The basic premise of the game’s background revolves around three different groups. The Trader Emergency Coalition are the humans of the game, a series of planets which banded together and retrofitted their tired fleet of merchant vessels into a fleet of warships to face the invading forces of the other two races. The second is a telepathically inclined race of humans who are religiously fanatical, with a burning sense of revenge against their human cousins who had wronged them so in the past. The third force is the Vasari, a race of seemingly insect like folks who are on the run from something which had destroyed their vast empire, causing them to flee for better grounds, always one step ahead of the gathering destructive forces behind them. These three races clash in a climatic kill or be killed scenario each time you take them through the gauntlet.
Unfortunately, that is where the storyline ends. While it would have been nice to see some modicum of a plotline during gameplay or something which was like an extended Strategy game integrated with a storyline, I can see how it might have been counter-intuitive to their overall plans in constructing the game from the direction they went with it. Sins basically functions in a series of custom made maps, either randomly put together or with a preset plan, in a repeated, skirmish like series of fights. While this may sound repetitive, I find myself yet to get bored with the games, each time finding myself playing it differently and finding myself delighted with the results.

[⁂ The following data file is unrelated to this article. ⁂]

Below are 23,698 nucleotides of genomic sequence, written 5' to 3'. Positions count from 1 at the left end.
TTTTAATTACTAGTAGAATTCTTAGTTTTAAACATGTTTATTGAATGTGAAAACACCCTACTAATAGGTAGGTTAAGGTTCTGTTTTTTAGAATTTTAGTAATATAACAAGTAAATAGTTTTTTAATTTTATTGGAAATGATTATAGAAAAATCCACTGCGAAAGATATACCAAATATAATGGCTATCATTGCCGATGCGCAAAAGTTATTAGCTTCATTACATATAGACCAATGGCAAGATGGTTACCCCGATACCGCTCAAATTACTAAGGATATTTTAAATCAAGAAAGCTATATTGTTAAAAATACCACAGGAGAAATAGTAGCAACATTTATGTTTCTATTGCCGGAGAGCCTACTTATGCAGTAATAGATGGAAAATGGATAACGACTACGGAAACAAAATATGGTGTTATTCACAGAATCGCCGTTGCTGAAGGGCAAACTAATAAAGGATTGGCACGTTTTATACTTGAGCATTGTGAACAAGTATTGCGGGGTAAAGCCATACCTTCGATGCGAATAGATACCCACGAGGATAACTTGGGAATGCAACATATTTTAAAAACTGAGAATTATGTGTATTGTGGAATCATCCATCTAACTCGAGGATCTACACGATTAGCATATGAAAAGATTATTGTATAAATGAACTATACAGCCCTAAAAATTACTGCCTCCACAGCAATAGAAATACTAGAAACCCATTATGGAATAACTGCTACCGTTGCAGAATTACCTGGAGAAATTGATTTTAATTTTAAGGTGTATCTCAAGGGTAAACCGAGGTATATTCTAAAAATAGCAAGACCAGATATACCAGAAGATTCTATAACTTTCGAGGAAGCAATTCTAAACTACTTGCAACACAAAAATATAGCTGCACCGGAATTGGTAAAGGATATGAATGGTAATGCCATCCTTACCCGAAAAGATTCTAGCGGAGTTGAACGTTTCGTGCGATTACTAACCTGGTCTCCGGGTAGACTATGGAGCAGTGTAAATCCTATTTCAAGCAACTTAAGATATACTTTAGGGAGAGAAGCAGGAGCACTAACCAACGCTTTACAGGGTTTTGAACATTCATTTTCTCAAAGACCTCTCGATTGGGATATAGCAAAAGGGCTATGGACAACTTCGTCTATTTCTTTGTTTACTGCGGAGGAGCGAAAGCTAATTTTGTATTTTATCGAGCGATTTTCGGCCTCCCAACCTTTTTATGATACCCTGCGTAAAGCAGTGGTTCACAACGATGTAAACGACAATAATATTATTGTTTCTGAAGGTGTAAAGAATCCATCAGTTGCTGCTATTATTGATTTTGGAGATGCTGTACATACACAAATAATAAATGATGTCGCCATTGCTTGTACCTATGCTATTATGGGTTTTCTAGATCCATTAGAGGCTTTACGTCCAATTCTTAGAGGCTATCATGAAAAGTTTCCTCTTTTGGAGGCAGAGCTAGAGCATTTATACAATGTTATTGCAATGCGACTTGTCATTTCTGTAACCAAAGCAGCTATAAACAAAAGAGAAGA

Sims games are fairly in-depth with a variety of facets of gameplay to explore, and with the excellently designed interface, the setup is done well enough that you can successfully manage a number of components of gameplay. While you can micromanage your ships in combat and activate abilities at your discretion, Sins provides a solid macromanagement system which still allows for good game control coupled with ships knowing what they do best and trying doing it that way. The core of your management system comes from the extensive, expandable empire tree, allowing for you to command multiple fleets at once from afar, even targeting specific ships or ordering the construction of facilities, without even moving your viewpoint or placing the structure yourself. At the same time, you can control the placement of individual turrents or follow the maneuvers of a bomber doing an attack run, allowing an amazingly broad player experience between the very large and the very small aspects of the game.